Eight bakeries supported by the UN’s World Food Programme (WFP) in southern Gaza have already ceased operations and four will run out of fuel and supplies within three days, according to OCHA.

Genocide case

The International Court of Justice, the world’s highest court, has scheduled a return of the South African and Israeli legal teams to The Hague on Thursday and Friday this week. 

South Africa made another request for additional emergency orders against Israel as part of its case alleging it has breached the Genocide Convention during its siege, bombardment and invasion of the Gaza Strip.

In its most recent appeal to the ICJ on Friday, South Africa again accused Israel of “continuing violations of the Genocide Convention” and of being “contemptuous” of international law.

The Court has scheduled an in-person hearing where the Israeli legal team will have to argue that the IDF can invade Rafah without causing significant civilian casualties. 

On Sunday, in another example of deteriorating relations with Israel, Egypt said it would formally intervene in the case on South Africa’s side, an unprecedented move for the country that has been a key mediator in truce talks.

Egypt was the first Arab nation to form diplomatic ties with Israel.

Egypt said its move to back the case comes “in light of the worsening severity and scope of Israeli attacks against Palestinian civilians in the Gaza Strip”, according to a foreign ministry statement.

It further pointed to Israel’s systematic “targeting of civilians and destruction of infrastructure” and “pushing Palestinians into displacement and expulsion”.

Hamas expressed its “appreciation” to Egypt in a statement on Sunday evening, calling on “all countries around the world to take similar steps in support of the Palestinian cause by joining the lawsuit”.

In late March, Tánaiste and Minister for Foreign Affairs Micheál Martin said that Ireland would also intervene in the case in support of South Africa.

At the time, Martin pointed to the withholding of aid, targeting of civilians and infrastructure, the “indiscriminate use of explosive weapons in populated areas” and the “collective punishment of an entire population”.

Disputed death toll

Israel’s prime minister recently said on a podcast that almost half of those killed in the Gaza war are Hamas fighters, playing down the civilian toll, which has sparked global outrage.

Benjamin Netanyahu maintained the overall toll is lower than that given by authorities in the Palestinian territory.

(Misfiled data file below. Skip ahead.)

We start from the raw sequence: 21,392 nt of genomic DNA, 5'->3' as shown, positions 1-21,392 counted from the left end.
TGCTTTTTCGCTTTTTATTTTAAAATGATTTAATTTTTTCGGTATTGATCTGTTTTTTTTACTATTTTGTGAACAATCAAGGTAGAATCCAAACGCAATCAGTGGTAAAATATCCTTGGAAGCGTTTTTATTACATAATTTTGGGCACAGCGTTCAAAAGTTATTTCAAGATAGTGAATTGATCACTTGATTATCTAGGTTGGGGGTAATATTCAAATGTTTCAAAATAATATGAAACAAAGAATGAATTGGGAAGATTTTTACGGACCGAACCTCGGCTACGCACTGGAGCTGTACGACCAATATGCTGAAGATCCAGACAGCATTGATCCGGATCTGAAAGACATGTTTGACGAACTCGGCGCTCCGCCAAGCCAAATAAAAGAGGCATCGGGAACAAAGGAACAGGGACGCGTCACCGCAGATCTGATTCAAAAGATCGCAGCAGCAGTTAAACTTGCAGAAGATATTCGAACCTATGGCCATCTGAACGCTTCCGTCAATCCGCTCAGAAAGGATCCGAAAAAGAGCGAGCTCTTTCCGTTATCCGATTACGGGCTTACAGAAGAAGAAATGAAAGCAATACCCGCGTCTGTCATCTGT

But Netanyahu suggested in an interview on Sunday that the death toll in Gaza was actually around 30,000 and that Hamas fighters accounted for nearly half of that toll.

Gazan authorities have repeatedly said that a large majority of those killed in the war have been women and children.

In previous Israeli assaults on the Gaza Strip, death tolls from the UN, the Gaza health ministry and the IDF have all been roughly equivalent. Because Israel has not allowed humanitarian organisations or foreign media into Gaza since October, the territory’s health ministry is the only source of information regarding confirmed deaths.

The United Nations and a long line of countries have voiced alarm at the number of civilian deaths.

United Nations rights chief Volker Turk warned in a statement last month that children especially are “disproportionately paying the ultimate price in this war”.

The Israeli leader’s latest comment comes at a time of intensified pressure from Israel’s chief military supplier, the United States, over the Palestinian toll from the war.

Washington paused delivery of 3,500 bombs, and US President Joe Biden warned he would stop supplying artillery shells and other weapons if Israel carries out a full-scale invasion of Rafah, where around 1.5 million people have been sheltering.

A US State Department report on Friday said it was “reasonable to assess” that Israel has used American arms in ways inconsistent with standards on humanitarian rights but that the United States could not reach “conclusive findings.”

The bloodiest ever Gaza war broke out after Hamas’s 7 October attack on Israel, which resulted in the deaths of more than 1,170 people, mostly civilians, according to an AFP tally based on Israeli official figures.

Militants also took around 250 hostages, scores of whom were freed during a week-long truce in November. Israel estimates 128 captives remain in Gaza, including 36 the military says are dead.

The Israeli Government has faced consistent protests from its own citizens demanding the hostages be prioritised. 

Last week Israel rejected a ceasefire deal that Hamas had agreed to and at the same time launched a heavy bombardment of Rafah while sending in tanks to seize the crossing on the Egyptian border. 

US Secretary of State Antony Blinken had described the proposed deal as “extraordinarily generous” to Hamas.  

Need more information on what is happening in Israel and Palestine? Check out our new FactCheck Knowledge Bank for essential reads and guides to navigating the news online.


With reporting from © AFP 2024